The lack of early success certainly dampened investor interest over the last 18 months. But 2020 also wasn’t a particularly good year for the esports business. While the video game sector set an all-time sales record (NPD Group pegged software, hardware and accessory sales at $56.9 billion), esports teams—especially those in leagues which model themselves after traditional sports (like OWL)—struggled to deliver on sponsorship value. Remember, while these are online games, “Professionally the circuit is played offline,” Hilgers noted. The absence of such high profile events didn’t just lessen the viewing experience, it torpedoed a portion of sponsorship revenues. “[The live events] part of the business just went away entirely, slowing down esports [as an industry] last year,” Hilgers said.
But with some strong industry tailwinds (including the fans return to the arena) and a reset in investor expectations, the Bitkraft Ventures founding general partner believes “we’ll probably see some stronger financing again later this year; we’ll see more money pouring in again [beginning in H2 ‘21].” He said the mentality among early esports team/league investors has evolved from: “‘Hey, we should be careful with this, it’s not exactly what we expected,’ to, ‘We might have been ahead of ourselves in terms of expectations.’ [Revenues are] actually growing nicely for the top tier teams (at least on a margin basis).” Hilgers pointed out that “the good leagues continue to gain viewership and popularity. There are [also] more games moving into esports and showing future promise” (giving him another reason to be optimistic).
In addition to the shift in investor attitudes, esports teams are realizing they may have gotten ahead of themselves in their projections and are finding themselves in a position where they need to raise more capital. So, there should be more opportunities for investment than there were last year.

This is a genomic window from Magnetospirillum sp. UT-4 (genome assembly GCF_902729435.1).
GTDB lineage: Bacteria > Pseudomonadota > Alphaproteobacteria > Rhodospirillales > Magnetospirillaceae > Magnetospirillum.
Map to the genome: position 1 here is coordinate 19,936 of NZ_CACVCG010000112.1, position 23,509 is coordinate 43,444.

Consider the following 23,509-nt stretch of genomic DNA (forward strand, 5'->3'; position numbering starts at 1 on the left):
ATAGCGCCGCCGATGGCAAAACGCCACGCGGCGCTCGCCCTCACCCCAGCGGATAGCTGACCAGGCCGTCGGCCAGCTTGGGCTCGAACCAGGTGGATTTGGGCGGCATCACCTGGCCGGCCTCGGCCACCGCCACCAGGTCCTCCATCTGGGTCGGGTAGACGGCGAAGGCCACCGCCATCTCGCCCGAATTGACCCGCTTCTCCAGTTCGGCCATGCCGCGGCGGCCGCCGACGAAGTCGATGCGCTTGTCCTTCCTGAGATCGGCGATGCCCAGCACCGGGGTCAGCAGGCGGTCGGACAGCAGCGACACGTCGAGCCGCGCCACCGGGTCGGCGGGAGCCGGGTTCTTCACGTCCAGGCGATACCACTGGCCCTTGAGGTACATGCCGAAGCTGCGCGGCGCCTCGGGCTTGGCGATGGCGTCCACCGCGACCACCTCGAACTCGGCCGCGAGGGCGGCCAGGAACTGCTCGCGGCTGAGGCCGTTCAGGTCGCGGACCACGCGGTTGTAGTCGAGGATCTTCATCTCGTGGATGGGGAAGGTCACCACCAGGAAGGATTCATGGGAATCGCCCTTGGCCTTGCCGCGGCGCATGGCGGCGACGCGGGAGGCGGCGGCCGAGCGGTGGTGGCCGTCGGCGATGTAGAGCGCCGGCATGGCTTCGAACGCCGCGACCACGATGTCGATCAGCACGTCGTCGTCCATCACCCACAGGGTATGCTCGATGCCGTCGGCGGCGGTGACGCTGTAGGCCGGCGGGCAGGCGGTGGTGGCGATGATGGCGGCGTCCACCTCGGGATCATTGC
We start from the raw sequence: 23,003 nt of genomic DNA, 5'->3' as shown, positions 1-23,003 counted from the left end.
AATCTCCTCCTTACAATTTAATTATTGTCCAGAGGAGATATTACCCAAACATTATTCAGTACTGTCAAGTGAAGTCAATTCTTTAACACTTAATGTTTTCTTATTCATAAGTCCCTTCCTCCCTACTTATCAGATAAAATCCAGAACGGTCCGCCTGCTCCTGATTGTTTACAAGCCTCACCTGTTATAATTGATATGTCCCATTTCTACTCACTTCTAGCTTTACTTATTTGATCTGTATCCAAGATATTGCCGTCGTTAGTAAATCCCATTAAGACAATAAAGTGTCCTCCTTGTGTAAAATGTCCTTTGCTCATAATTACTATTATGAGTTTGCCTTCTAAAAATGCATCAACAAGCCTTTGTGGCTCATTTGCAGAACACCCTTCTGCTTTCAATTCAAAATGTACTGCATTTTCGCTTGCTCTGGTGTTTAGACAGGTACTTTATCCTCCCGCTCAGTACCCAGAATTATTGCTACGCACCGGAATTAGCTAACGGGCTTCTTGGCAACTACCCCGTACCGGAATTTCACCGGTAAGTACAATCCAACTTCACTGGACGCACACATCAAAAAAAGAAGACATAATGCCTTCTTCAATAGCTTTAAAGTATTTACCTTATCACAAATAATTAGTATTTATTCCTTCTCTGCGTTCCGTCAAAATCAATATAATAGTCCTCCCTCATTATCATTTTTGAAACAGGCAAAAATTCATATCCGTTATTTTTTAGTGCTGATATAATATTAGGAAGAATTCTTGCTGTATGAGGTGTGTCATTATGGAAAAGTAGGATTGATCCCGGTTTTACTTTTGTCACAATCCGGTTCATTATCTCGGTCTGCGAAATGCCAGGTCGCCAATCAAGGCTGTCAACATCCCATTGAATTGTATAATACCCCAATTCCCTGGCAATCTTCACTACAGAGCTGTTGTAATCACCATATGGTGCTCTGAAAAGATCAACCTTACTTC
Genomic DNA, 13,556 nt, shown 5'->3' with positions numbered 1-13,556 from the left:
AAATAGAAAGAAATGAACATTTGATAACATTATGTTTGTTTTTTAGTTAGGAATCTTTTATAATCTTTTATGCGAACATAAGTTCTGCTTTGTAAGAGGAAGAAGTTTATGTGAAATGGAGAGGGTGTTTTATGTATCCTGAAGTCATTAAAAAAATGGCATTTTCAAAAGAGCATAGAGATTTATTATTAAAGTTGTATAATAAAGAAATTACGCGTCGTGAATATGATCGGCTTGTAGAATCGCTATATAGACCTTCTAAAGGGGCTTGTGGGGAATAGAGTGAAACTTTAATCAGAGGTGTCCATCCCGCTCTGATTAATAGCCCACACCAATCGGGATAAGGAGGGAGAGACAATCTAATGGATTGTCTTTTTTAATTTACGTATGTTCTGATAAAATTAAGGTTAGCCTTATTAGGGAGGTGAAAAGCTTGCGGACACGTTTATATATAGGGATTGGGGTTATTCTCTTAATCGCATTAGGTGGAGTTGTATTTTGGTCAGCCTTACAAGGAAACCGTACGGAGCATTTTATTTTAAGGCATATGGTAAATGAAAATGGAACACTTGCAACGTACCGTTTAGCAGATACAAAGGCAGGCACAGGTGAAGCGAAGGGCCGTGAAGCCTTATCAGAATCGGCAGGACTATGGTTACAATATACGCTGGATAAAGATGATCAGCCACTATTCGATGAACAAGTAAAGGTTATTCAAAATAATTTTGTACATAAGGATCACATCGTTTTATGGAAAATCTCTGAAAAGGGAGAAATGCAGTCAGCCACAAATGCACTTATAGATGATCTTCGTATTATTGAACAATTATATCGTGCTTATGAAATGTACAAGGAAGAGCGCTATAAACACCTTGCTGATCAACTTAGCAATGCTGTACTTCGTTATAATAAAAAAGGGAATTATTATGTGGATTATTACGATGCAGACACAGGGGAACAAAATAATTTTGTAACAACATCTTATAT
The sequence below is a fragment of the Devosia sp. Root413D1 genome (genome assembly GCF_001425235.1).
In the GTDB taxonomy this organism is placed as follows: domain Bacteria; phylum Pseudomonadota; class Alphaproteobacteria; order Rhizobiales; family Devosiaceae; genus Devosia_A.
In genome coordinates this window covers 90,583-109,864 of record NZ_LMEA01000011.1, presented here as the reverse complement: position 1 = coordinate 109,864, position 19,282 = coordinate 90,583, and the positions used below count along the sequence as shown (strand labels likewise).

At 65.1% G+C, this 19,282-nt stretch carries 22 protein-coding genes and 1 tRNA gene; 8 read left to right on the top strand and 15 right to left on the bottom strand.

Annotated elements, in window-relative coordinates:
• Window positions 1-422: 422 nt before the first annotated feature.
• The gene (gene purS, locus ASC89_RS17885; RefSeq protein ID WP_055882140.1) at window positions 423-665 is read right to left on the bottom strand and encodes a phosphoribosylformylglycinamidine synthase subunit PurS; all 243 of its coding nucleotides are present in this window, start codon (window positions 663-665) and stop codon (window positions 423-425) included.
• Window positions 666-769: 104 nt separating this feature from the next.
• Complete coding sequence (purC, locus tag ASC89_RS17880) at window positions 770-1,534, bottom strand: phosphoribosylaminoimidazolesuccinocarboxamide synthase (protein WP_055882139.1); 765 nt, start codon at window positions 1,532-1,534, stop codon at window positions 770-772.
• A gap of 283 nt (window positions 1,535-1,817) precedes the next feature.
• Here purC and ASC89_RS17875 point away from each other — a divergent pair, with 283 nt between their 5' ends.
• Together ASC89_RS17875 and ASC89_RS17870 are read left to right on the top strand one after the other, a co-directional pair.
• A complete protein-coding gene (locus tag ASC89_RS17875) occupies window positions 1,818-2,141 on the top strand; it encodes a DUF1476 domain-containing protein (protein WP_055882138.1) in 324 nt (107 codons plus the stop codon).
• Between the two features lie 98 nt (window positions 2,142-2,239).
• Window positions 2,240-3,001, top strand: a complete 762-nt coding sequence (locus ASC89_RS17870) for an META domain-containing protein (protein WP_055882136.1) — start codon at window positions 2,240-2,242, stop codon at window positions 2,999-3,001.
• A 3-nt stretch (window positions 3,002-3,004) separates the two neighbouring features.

There is also likely to be a larger pool of investors looking at esports teams and leagues by the time H2 ’21 rolls around. At least a dozen SPACs included references to esports and/or video gaming in their mission statements, and those already invested in esports teams, who were preoccupied with their core businesses during the pandemic (see: pro sports team owners), should be able to double down on the opportunity as stadiums return to capacity this summer. Of course, that assumes they still believe their investment thesis was correct and that the timeline was simply off.
Hilgers falls into that bucket. “The revenue growth of the premier esports teams is looking stronger than the average revenue growth of premier teams in traditional sports over the last 10 years,” he said. “So, if I just look at that and draw a line, I think it’s pretty clear esports teams will over the next five to 10 years continue to catch up to teams in premium sports.”
One of the reasons esports team revenues have been climbing is because they are starting to meaningfully monetize the in-game experience. “Esports teams are finding better ways to deploy in-game,” Hilgers said, “and that revenue stream opening up to a larger extent is quietly guiding [the growth] and creating additional excitement [in the space] again.”